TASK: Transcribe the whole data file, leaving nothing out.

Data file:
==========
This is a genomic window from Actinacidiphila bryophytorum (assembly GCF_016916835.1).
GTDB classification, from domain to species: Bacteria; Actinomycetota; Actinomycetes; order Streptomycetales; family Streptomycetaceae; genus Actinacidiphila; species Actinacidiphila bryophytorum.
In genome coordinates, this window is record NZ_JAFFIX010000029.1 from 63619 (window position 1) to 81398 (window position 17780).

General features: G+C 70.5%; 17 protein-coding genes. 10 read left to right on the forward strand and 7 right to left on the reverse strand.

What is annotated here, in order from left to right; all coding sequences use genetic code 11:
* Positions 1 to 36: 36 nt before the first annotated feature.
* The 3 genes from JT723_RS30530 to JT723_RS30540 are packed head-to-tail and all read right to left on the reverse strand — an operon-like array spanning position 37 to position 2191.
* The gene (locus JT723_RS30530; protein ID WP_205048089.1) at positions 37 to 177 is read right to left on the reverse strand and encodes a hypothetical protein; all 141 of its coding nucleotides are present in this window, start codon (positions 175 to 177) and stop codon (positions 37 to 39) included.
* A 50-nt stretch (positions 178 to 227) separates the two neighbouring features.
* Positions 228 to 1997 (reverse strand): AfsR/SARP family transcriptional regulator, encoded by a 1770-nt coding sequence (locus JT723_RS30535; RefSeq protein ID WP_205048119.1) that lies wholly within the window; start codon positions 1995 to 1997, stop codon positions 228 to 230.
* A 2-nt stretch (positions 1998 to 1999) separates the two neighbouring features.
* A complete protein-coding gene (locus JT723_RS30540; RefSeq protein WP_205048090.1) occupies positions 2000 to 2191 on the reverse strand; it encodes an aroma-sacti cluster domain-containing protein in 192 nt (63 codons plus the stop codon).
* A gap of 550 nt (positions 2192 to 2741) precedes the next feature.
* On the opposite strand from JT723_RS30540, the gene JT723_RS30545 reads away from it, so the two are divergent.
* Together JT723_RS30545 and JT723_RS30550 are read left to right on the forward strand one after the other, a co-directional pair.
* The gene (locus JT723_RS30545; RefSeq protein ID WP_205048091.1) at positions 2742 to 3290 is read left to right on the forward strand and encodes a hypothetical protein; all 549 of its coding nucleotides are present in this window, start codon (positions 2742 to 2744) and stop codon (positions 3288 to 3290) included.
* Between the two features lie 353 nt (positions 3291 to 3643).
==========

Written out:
This is a genomic window from Actinacidiphila bryophytorum (assembly GCF_016916835.1).
GTDB classification, from domain to species: Bacteria; Actinomycetota; Actinomycetes; order Streptomycetales; family Streptomycetaceae; genus Actinacidiphila; species Actinacidiphila bryophytorum.
In genome coordinates, this window is record NZ_JAFFIX010000029.1 from 63619 (window position 1) to 81398 (window position 17780).

General features: G+C 70.5%; 17 protein-coding genes. 10 read left to right on the forward strand and 7 right to left on the reverse strand.

What is annotated here, in order from left to right; all coding sequences use genetic code 11:
* Positions 1 to 36: 36 nt before the first annotated feature.
* The 3 genes from JT723_RS30530 to JT723_RS30540 are packed head-to-tail and all read right to left on the reverse strand — an operon-like array spanning position 37 to position 2191.
* The gene (locus JT723_RS30530; protein ID WP_205048089.1) at positions 37 to 177 is read right to left on the reverse strand and encodes a hypothetical protein; all 141 of its coding nucleotides are present in this window, start codon (positions 175 to 177) and stop codon (positions 37 to 39) included.
* A 50-nt stretch (positions 178 to 227) separates the two neighbouring features.
* Positions 228 to 1997 (reverse strand): AfsR/SARP family transcriptional regulator, encoded by a 1770-nt coding sequence (locus JT723_RS30535; RefSeq protein ID WP_205048119.1) that lies wholly within the window; start codon positions 1995 to 1997, stop codon positions 228 to 230.
* A 2-nt stretch (positions 1998 to 1999) separates the two neighbouring features.
* A complete protein-coding gene (locus JT723_RS30540; RefSeq protein WP_205048090.1) occupies positions 2000 to 2191 on the reverse strand; it encodes an aroma-sacti cluster domain-containing protein in 192 nt (63 codons plus the stop codon).
* A gap of 550 nt (positions 2192 to 2741) precedes the next feature.
* On the opposite strand from JT723_RS30540, the gene JT723_RS30545 reads away from it, so the two are divergent.
* Together JT723_RS30545 and JT723_RS30550 are read left to right on the forward strand one after the other, a co-directional pair.
* The gene (locus JT723_RS30545; RefSeq protein ID WP_205048091.1) at positions 2742 to 3290 is read left to right on the forward strand and encodes a hypothetical protein; all 549 of its coding nucleotides are present in this window, start codon (positions 2742 to 2744) and stop codon (positions 3288 to 3290) included.
* Between the two features lie 353 nt (positions 3291 to 3643).